Publicly traded video game company and maker of games like FIFA and Battlefield, Electronic Arts Inc. (EA) is in the game of getting out. While no official merger and acquisition deal is in the works yet, EA is reportedly considering selling or merging to help bolster its company in a difficult market.
The question remains: Will Electronic Arts, helmed by CEO Andrew Wilson, sell or merge in its next projected move?
Reports have surfaced about EA’s intent to sell or merge.
According to Puck reporter Dylan Beyers, “Several sources familiar with these talks say EA has been persistent in pursuing a sale, and has only grown more emboldened in the wake of the Microsoft-Activision deal. Others say that EA is primarily interested in a merger arrangement that would allow Wilson to remain as chief executive of the combined company.”
These contrasting rumors have a key commonality — EA wants out, one way or another. Whether the company will retain its existing structure remains up in the air since no deal has gone through yet.
In the past, EA negotiated with NBCUniversal, but the deal didn't go through due to disagreements on price.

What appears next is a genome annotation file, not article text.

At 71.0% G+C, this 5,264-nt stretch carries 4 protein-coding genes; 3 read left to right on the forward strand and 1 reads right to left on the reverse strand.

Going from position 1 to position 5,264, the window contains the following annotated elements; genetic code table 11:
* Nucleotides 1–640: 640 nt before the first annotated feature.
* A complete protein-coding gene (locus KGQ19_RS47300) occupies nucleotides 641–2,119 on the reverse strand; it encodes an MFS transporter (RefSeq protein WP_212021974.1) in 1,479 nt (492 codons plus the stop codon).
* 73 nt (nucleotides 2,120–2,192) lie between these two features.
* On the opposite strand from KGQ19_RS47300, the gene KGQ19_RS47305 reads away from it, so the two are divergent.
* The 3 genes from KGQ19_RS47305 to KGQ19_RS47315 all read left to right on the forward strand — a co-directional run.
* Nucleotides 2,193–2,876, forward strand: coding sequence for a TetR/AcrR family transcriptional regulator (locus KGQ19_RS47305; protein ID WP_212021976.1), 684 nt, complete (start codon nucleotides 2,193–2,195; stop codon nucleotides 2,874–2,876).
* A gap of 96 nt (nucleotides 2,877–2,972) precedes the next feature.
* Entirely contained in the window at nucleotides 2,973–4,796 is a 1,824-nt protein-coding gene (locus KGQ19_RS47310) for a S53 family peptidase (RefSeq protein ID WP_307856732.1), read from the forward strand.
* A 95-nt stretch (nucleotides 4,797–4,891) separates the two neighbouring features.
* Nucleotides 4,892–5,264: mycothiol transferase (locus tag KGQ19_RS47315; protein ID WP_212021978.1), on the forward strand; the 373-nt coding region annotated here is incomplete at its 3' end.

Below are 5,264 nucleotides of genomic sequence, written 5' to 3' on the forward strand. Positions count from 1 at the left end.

What happens to EA stock if the company sells or merges?
In the case of a sale or merger, EA stock would most likely shift. The new parent company could buy the stock out at a premium as a part of the deal. At the sign of an agreement, investors will likely pile on EA stock — much like they did for Activision Blizzard (ATVI) when Microsoft (MSFT) agreed to buy it.
To be clear, regulators haven't approved the Activision-Microsoft deal yet, which is gargantuan in size ($69 billion, to be precise) and could trigger vertical merger red flags with Federal Trade Commission (FTC) chair Lina Khan.
Predicting the M&A fate of Electronic Arts
Mergers and acquisitions (M&A) are running rampant in the video game industry, and EA isn't any different. The deals are running high, with many in the billions of dollars range. In January, Take-Two announced that it will acquire Zynga for $12.7 billion. Shortly after, Sony announced its purchase of video game studio Bungie worth $3.6 billion.
Wilson said that EA is more interested in buying companies than being bought — the EA CEO said it spent $5 billion in a year doing so. However, an M&A outcome for Electronic Arts is likely. EA is at the tail end of a number of major contracts, including licensing exclusivity for Star Wars and FIFA. This will put the company in a vulnerable liquidity position.
Whatever the outcome, the public has high hopes for a sale or buyout. That’s why EA stock is up about 2 percent in the first hour of trading on May 23. The stock has managed to stay surprisingly stable, down just 1.3 percent YTD as the broad market takes a much more dramatic tumble.
So, who will target EA for a deal? That remains to be seen, but investors should expect offers.